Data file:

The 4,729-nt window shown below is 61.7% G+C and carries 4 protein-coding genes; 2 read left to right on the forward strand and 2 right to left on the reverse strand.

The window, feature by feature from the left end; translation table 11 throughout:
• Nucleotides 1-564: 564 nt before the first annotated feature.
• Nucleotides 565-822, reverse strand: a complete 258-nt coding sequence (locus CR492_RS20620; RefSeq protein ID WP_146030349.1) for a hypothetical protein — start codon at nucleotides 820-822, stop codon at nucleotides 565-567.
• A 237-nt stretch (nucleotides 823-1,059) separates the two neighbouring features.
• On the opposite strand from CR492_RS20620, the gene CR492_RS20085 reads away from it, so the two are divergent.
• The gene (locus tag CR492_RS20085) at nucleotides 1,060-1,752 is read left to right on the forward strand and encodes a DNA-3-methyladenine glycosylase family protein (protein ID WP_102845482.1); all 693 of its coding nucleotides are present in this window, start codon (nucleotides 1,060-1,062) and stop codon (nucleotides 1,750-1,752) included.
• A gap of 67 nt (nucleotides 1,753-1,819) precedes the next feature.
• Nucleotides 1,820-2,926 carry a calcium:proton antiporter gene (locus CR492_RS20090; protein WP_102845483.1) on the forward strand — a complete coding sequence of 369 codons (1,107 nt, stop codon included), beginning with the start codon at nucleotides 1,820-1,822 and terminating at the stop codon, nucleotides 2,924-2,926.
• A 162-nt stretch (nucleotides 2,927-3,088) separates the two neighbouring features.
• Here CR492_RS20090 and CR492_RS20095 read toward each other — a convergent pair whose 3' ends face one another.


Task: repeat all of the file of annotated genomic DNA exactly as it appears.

The 4,729-nt window shown below is 61.7% G+C and carries 4 protein-coding genes; 2 read left to right on the forward strand and 2 right to left on the reverse strand.

The window, feature by feature from the left end; translation table 11 throughout:
• Nucleotides 1-564: 564 nt before the first annotated feature.
• Nucleotides 565-822, reverse strand: a complete 258-nt coding sequence (locus CR492_RS20620; RefSeq protein ID WP_146030349.1) for a hypothetical protein — start codon at nucleotides 820-822, stop codon at nucleotides 565-567.
• A 237-nt stretch (nucleotides 823-1,059) separates the two neighbouring features.
• On the opposite strand from CR492_RS20620, the gene CR492_RS20085 reads away from it, so the two are divergent.
• The gene (locus tag CR492_RS20085) at nucleotides 1,060-1,752 is read left to right on the forward strand and encodes a DNA-3-methyladenine glycosylase family protein (protein ID WP_102845482.1); all 693 of its coding nucleotides are present in this window, start codon (nucleotides 1,060-1,062) and stop codon (nucleotides 1,750-1,752) included.
• A gap of 67 nt (nucleotides 1,753-1,819) precedes the next feature.
• Nucleotides 1,820-2,926 carry a calcium:proton antiporter gene (locus CR492_RS20090; protein WP_102845483.1) on the forward strand — a complete coding sequence of 369 codons (1,107 nt, stop codon included), beginning with the start codon at nucleotides 1,820-1,822 and terminating at the stop codon, nucleotides 2,924-2,926.
• A 162-nt stretch (nucleotides 2,927-3,088) separates the two neighbouring features.
• Here CR492_RS20090 and CR492_RS20095 read toward each other — a convergent pair whose 3' ends face one another.